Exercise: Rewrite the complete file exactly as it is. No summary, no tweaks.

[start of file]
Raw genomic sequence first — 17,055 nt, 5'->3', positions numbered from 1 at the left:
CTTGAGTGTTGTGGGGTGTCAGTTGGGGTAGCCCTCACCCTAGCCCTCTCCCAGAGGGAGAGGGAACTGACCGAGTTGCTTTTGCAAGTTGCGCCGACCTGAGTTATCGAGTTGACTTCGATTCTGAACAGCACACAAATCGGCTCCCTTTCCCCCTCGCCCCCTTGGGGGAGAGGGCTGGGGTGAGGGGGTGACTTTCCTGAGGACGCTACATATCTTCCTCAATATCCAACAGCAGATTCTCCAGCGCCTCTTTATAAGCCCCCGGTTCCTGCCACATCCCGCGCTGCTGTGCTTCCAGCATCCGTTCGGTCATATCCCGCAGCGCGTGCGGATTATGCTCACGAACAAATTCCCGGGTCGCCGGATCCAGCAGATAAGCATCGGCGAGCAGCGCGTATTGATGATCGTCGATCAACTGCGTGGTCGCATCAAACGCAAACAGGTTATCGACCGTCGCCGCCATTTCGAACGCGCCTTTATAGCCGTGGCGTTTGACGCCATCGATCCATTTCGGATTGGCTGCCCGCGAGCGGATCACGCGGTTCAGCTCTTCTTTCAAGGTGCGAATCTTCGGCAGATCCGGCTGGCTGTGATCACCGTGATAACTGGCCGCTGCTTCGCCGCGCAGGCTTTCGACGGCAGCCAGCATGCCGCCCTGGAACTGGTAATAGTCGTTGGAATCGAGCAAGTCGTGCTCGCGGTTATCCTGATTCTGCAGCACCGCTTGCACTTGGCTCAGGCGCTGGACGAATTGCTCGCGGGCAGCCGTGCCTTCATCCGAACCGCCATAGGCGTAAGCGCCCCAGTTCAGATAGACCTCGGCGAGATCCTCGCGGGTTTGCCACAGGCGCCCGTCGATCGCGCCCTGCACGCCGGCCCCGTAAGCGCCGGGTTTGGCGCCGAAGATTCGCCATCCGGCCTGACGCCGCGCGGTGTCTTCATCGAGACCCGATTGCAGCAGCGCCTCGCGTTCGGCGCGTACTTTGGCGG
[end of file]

Raw genomic sequence first — 17,055 nt, 5'->3', positions numbered from 1 at the left:
CTTGAGTGTTGTGGGGTGTCAGTTGGGGTAGCCCTCACCCTAGCCCTCTCCCAGAGGGAGAGGGAACTGACCGAGTTGCTTTTGCAAGTTGCGCCGACCTGAGTTATCGAGTTGACTTCGATTCTGAACAGCACACAAATCGGCTCCCTTTCCCCCTCGCCCCCTTGGGGGAGAGGGCTGGGGTGAGGGGGTGACTTTCCTGAGGACGCTACATATCTTCCTCAATATCCAACAGCAGATTCTCCAGCGCCTCTTTATAAGCCCCCGGTTCCTGCCACATCCCGCGCTGCTGTGCTTCCAGCATCCGTTCGGTCATATCCCGCAGCGCGTGCGGATTATGCTCACGAACAAATTCCCGGGTCGCCGGATCCAGCAGATAAGCATCGGCGAGCAGCGCGTATTGATGATCGTCGATCAACTGCGTGGTCGCATCAAACGCAAACAGGTTATCGACCGTCGCCGCCATTTCGAACGCGCCTTTATAGCCGTGGCGTTTGACGCCATCGATCCATTTCGGATTGGCTGCCCGCGAGCGGATCACGCGGTTCAGCTCTTCTTTCAAGGTGCGAATCTTCGGCAGATCCGGCTGGCTGTGATCACCGTGATAACTGGCCGCTGCTTCGCCGCGCAGGCTTTCGACGGCAGCCAGCATGCCGCCCTGGAACTGGTAATAGTCGTTGGAATCGAGCAAGTCGTGCTCGCGGTTATCCTGATTCTGCAGCACCGCTTGCACTTGGCTCAGGCGCTGGACGAATTGCTCGCGGGCAGCCGTGCCTTCATCCGAACCGCCATAGGCGTAAGCGCCCCAGTTCAGATAGACCTCGGCGAGATCCTCGCGGGTTTGCCACAGGCGCCCGTCGATCGCGCCCTGCACGCCGGCCCCGTAAGCGCCGGGTTTGGCGCCGAAGATTCGCCATCCGGCCTGACGCCGCGCGGTGTCTTCATCGAGACCCGATTGCAGCAGCGCCTCGCGTTCGGCGCGTACTTTGGCGG